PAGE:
MuseumSights and activitiesBrontë Parsonage Museum

Price £9.50

The Brontë family lived in this Georgian Parsonage in Haworth between 1820 and 1861. The Brontë sisters wrote many of their most famous novels here and the parsonage is where Charlotte Brontë wrote Jane Eyre and where Emily Brontë wrote Wuthering Heights.

The parsonage is a Grade I-listed building that is home to the Brontë Parsonage Museum, which is run by the Brontë Society, one of the world’s oldest literary societies.

The Brontë Parsonage Museum in Haworth in West Yorkshire (Photo: DeFacto [CC BY-SA 4.0])
The Brontë Parsonage Museum in Haworth in West Yorkshire (Photo: DeFacto [CC BY-SA 4.0])

What to see at the Brontë Parsonage Museum

The Brontë Parsonage Museum is set up by the Brontë Society as a writer’s house museum showing how the Brontë sisters lived with an exhibition room with displays from the Brontë collection that include a collection of Charlotte Brontë’s letters and many of the Brontë sisters’ manuscripts.

Other artefacts on display include Emily Brontë’s paint box, pebbles collected by Anne Brontë, Emily’s comb, the bonnet worn by Charlotte Brontë on her wedding day and the mahogany desk where Charlotte wrote her novels.

Visiting the Brontë Parsonage Museum

The museum is in the centre of Haworth, just a short walk from Main Street. You can get to Haworth either by the heritage railway from Keighley or on one of the frequent Brontë Bus routes B1, B2 or B3 that run between Keighley and Haworth. Keighley is easily accessible by train from Bradford and Leeds and you can use the West Yorkshire Metro day tickets to travel there.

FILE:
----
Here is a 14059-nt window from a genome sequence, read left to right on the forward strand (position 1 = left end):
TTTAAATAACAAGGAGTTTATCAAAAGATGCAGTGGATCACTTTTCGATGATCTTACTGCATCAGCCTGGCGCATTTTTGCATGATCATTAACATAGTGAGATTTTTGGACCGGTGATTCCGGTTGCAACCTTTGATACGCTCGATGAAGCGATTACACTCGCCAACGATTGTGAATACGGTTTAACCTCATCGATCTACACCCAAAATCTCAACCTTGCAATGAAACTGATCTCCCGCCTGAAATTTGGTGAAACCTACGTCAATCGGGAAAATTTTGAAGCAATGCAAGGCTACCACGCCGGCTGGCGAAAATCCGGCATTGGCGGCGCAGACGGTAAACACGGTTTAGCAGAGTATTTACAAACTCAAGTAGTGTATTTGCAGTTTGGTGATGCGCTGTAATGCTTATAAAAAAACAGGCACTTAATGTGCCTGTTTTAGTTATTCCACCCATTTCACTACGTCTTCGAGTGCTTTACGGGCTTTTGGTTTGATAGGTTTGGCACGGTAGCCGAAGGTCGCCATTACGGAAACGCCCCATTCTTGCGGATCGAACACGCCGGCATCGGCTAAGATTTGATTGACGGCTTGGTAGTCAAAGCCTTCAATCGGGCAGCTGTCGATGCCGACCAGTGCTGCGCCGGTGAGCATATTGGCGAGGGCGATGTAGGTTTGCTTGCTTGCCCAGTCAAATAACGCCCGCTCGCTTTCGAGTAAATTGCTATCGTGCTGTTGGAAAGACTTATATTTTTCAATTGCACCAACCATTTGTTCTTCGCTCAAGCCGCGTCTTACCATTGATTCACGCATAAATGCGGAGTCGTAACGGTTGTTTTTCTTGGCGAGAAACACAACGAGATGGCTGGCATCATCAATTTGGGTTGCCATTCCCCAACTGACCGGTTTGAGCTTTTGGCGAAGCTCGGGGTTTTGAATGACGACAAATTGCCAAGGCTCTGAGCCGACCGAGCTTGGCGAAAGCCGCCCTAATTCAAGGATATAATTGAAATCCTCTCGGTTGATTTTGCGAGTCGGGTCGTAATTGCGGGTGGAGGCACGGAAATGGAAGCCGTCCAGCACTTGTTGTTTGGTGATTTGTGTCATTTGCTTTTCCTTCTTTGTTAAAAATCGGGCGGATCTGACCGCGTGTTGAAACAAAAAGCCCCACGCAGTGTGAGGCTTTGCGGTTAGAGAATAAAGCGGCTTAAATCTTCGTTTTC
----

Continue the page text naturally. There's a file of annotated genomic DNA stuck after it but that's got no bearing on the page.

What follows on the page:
Entry to the Brontë Parsonage Museum is by a pre-booked timed ticket.

Admission is free of charge with the National Art Pass.

The parsonage was built between 1778 and 1779 when wheelchair accessibility was not a priority; however, there is a wheelchair ramp that provides access to the ground floor of the museum. Unfortunately, the upper floor is inaccessible to wheelchair users and the steep streets in Haworth make it difficult to push a wheelchair to the village centre from the railway station at the bottom of the hill.

The museum includes a gift shop and its location in the village centre means that there are plenty of places to eat and drink nearby including several charming pubs.

Most visitors spend between one and two hours at the museum.

Amenities
  • Gift shop

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